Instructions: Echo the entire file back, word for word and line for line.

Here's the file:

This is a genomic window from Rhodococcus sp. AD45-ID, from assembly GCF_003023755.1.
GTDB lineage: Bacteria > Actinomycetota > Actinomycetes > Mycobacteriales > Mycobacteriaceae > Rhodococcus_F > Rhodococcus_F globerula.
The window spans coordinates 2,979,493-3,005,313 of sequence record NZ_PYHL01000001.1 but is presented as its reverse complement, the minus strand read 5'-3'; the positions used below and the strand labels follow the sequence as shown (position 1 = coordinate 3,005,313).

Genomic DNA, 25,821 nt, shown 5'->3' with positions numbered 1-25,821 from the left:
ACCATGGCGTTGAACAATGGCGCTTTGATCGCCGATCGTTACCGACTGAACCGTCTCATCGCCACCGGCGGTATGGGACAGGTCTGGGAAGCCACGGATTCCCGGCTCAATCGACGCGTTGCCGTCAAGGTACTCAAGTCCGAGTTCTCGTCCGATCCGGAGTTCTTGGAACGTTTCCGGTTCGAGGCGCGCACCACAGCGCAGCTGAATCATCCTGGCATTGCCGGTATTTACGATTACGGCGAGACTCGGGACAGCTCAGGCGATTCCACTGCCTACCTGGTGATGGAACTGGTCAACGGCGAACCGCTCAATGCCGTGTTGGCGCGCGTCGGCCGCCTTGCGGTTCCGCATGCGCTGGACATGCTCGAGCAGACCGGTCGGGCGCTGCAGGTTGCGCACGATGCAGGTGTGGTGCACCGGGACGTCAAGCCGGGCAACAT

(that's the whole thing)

This is a genomic window from Rhodococcus sp. AD45-ID, from assembly GCF_003023755.1.
GTDB lineage: Bacteria > Actinomycetota > Actinomycetes > Mycobacteriales > Mycobacteriaceae > Rhodococcus_F > Rhodococcus_F globerula.
The window spans coordinates 2,979,493-3,005,313 of sequence record NZ_PYHL01000001.1 but is presented as its reverse complement, the minus strand read 5'-3'; the positions used below and the strand labels follow the sequence as shown (position 1 = coordinate 3,005,313).

Genomic DNA, 25,821 nt, shown 5'->3' with positions numbered 1-25,821 from the left:
ACCATGGCGTTGAACAATGGCGCTTTGATCGCCGATCGTTACCGACTGAACCGTCTCATCGCCACCGGCGGTATGGGACAGGTCTGGGAAGCCACGGATTCCCGGCTCAATCGACGCGTTGCCGTCAAGGTACTCAAGTCCGAGTTCTCGTCCGATCCGGAGTTCTTGGAACGTTTCCGGTTCGAGGCGCGCACCACAGCGCAGCTGAATCATCCTGGCATTGCCGGTATTTACGATTACGGCGAGACTCGGGACAGCTCAGGCGATTCCACTGCCTACCTGGTGATGGAACTGGTCAACGGCGAACCGCTCAATGCCGTGTTGGCGCGCGTCGGCCGCCTTGCGGTTCCGCATGCGCTGGACATGCTCGAGCAGACCGGTCGGGCGCTGCAGGTTGCGCACGATGCAGGTGTGGTGCACCGGGACGTCAAGCCGGGCAACAT